The Girls of Bell Gardens
by Joe Federico
It has long been our practice at FixNation to lend traps and teach people how to use them safely. Appointments are made to bring in trapped cats for free spay/neuter, vaccines, and medical treatment. But every once in a while there is a case that needs a little more support.
A call came in from an 84-year-old woman who lives in the town of Bell Gardens, California. Her 101-year-old mother (that’s right, she’s 101 years old!) had been taking care of a few roaming cats on her property. As it unfortunately happens all too often, those few cats soon multiplied.
As a FixNation volunteer, I arrived and immediately saw 12 adults and 2 kittens admiring the woman who was sweeping the pathway in front of the home. I assumed this woman was the 84-year-old daughter because whoever heard of a 101-year-old woman sweeping a pathway, pruning branches, and moving potted plants out of the way just to make my entrance easier? But there she was, her mother, fit and spry and over 100 years old. Out of the house came her daughter who carried the same lovely, youthful genes her mom has. I fondly referred to them as the Girls of Bell Gardens from that moment on.
We got right to work and quickly caught 6 cats that evening. After they were fixed and returned, we set the traps up at feeding stations to make the remaining cats feel comfortable enough to enter them. By feeding these cats in unloaded traps, the confidence of the colony was so strong that even the ones that were already fixed were willing to go in and eat, thus creating a calm confidence among the group. When I arrived to help a few days later, we caught 5 more by using a skinny roll of paper towel to hold up the door as well as a long rope so that when an unfixed cat went into the trap, we could pull the string to remove the towel roll and close the door. It was a very effective, old school method of trapping which made us laugh. There I was with the traps, mom with her lovely gardening tools, and her daughter who was an expert at stitching and making clothes. When looking over our trap covers that are usually made quite nicely by volunteers, she asked for material and got right to making some of the finest we’ve ever received.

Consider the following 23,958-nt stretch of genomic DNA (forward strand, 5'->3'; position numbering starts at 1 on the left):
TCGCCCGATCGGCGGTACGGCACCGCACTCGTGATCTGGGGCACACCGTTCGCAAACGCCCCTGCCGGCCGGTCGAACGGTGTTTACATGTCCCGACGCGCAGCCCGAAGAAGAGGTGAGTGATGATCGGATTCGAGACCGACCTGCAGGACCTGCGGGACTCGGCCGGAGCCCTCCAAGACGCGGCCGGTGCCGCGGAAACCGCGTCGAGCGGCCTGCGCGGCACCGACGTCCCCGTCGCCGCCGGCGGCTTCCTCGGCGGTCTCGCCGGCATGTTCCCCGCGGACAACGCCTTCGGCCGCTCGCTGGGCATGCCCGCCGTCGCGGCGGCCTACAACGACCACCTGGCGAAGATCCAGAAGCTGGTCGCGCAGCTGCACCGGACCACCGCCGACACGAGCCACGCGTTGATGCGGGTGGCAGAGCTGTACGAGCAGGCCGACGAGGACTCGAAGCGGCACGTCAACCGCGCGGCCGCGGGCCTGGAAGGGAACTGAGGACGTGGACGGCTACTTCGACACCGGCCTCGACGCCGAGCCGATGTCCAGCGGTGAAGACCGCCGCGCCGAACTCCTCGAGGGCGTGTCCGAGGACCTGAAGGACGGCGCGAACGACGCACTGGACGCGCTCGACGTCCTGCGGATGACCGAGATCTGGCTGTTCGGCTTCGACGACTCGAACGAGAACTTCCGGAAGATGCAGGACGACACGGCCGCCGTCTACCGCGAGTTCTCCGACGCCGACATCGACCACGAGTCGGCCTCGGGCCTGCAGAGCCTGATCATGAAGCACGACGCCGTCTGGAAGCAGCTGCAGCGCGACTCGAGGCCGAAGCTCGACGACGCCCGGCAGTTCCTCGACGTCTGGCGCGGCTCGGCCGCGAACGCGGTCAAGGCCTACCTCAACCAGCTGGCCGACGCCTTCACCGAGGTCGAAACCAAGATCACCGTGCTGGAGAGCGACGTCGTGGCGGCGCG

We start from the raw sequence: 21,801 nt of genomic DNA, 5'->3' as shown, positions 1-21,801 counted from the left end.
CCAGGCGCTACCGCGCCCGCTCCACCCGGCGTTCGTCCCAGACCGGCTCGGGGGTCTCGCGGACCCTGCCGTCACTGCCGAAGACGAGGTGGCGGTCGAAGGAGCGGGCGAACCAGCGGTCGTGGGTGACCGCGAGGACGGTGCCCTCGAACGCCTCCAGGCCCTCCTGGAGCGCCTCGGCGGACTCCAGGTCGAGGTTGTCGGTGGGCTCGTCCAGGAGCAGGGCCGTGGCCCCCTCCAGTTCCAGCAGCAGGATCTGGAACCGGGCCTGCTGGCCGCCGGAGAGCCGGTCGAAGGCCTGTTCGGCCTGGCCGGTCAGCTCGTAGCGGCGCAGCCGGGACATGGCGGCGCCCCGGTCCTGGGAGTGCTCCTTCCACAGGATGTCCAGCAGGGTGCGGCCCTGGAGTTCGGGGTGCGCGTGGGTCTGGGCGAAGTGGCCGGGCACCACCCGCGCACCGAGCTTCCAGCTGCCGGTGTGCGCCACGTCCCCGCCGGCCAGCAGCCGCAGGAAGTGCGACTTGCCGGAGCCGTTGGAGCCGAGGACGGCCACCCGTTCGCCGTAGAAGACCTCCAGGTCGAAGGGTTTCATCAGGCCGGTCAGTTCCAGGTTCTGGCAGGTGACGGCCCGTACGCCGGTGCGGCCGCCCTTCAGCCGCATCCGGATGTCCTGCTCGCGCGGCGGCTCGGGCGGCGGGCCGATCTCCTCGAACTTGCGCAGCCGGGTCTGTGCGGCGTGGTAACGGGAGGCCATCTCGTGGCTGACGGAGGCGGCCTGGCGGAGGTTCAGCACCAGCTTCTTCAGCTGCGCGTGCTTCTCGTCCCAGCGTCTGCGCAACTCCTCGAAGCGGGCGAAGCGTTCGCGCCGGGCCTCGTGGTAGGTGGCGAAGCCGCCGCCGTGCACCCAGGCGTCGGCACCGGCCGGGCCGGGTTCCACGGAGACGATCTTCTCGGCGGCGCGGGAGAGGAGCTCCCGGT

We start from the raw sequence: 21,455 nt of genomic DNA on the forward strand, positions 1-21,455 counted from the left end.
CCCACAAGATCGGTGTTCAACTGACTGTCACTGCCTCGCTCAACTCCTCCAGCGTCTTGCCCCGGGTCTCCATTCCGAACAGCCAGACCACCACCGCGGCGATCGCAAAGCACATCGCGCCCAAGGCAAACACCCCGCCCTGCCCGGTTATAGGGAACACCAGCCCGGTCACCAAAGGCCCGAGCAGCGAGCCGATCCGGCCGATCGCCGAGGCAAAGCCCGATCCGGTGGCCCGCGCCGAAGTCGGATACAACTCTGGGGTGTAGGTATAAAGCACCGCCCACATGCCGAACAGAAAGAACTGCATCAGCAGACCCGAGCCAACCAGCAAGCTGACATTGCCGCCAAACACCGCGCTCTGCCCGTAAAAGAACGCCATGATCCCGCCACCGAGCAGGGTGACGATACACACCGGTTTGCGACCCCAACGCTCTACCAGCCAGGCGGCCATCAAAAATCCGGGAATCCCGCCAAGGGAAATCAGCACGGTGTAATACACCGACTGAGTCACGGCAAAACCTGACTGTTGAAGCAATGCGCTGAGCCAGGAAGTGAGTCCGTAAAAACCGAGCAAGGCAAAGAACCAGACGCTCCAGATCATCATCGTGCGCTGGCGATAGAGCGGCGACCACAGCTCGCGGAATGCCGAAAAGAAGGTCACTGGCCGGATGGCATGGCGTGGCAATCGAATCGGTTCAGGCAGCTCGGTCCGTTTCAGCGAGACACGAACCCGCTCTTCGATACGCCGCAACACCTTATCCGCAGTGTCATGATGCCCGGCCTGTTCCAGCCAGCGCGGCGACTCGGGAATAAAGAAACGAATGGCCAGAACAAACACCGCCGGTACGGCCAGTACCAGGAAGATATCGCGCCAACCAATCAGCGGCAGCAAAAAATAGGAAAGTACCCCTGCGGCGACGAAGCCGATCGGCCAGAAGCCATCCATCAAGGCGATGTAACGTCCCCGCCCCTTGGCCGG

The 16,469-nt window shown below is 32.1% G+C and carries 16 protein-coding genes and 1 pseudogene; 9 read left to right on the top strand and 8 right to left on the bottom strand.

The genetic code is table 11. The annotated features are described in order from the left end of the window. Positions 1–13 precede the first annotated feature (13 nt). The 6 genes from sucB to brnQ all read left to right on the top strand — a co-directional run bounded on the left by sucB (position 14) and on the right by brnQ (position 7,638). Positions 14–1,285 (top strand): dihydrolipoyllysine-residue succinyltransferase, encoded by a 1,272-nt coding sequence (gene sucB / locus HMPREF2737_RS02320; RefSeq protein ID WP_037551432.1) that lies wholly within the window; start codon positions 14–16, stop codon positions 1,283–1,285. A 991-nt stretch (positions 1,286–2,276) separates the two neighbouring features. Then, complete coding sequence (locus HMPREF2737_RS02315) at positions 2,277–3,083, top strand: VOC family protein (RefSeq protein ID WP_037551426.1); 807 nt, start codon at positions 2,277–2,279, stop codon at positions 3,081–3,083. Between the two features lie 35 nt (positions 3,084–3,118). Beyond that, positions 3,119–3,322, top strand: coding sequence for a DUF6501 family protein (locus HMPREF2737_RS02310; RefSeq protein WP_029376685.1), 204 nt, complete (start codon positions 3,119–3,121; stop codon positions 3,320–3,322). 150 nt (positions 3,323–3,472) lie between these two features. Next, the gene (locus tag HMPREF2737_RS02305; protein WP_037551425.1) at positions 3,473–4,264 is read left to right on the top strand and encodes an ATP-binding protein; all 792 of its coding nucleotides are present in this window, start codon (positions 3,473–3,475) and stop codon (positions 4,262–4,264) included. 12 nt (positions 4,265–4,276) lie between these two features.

The two kittens were finally caught and both fixed. One was very friendly and taken to an adoption event, and the other went back to the colony where he was most comfortable.
That’s eleven adults and two kittens. What happened to the remaining adult cat? Well, somewhere just before we started this project, another litter was born. Now there is one more momma cat and five babies waiting to be fixed when the time is right. The babies are being cared for by mother and daughter, and will soon be ready for adoption. Momma cat is always near and now that she has weaned off the babies, she will be fixed and returned to the rest of her gang with the same ear tip that makes them all special and us all proud. That tip means fixed, fine, and full of health.
Perhaps most special of all is this mother and daughter team. After meeting them and getting to know them through several visits, after spending hours laughing during our TNR process, and after sharing stories about family and feline rescue, we all realized that our hearts would be connected forever. We will continue to help each other and remain friends in that unique way cat-lovers do.
I appreciate all my volunteer opportunities at FixNation, but every now and then there is something extraordinary that happens. Caring for community cats never ceases to be amazing, and the practices I have learned at FixNation are the most rewarding experience anyone can have. In our shared effort to find balance in communities and collectively resolve over population problems among homeless cats, hundreds of people participate in an ongoing project that keeps cats from multiplying and turning into a problem. Hundreds of people care about their lives. I am one of them. The girls of Bell Gardens are two more.
Trap, Neuter and Return allows feral cats to live their natural lives with dignity and respect. And oh yeah, they’re fixed! Everybody wins.